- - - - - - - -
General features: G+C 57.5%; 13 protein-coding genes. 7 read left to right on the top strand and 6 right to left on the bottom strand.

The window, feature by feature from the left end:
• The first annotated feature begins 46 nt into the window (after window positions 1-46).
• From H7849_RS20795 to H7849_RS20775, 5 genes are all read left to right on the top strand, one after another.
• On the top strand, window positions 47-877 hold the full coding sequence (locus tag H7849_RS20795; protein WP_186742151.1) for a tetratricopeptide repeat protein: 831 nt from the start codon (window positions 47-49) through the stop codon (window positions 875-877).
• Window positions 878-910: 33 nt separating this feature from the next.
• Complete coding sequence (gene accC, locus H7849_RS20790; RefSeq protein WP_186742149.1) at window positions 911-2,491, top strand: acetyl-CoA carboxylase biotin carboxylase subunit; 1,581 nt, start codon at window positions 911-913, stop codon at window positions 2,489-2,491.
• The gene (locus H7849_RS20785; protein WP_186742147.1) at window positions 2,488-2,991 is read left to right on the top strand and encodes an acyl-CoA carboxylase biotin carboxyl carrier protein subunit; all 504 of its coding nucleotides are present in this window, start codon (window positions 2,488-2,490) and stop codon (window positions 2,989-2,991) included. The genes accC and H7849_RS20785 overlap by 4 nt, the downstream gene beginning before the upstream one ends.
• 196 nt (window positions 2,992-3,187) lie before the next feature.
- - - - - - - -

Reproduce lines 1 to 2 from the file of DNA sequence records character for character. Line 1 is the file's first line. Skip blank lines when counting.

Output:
General features: G+C 57.5%; 13 protein-coding genes. 7 read left to right on the top strand and 6 right to left on the bottom strand.

The window, feature by feature from the left end: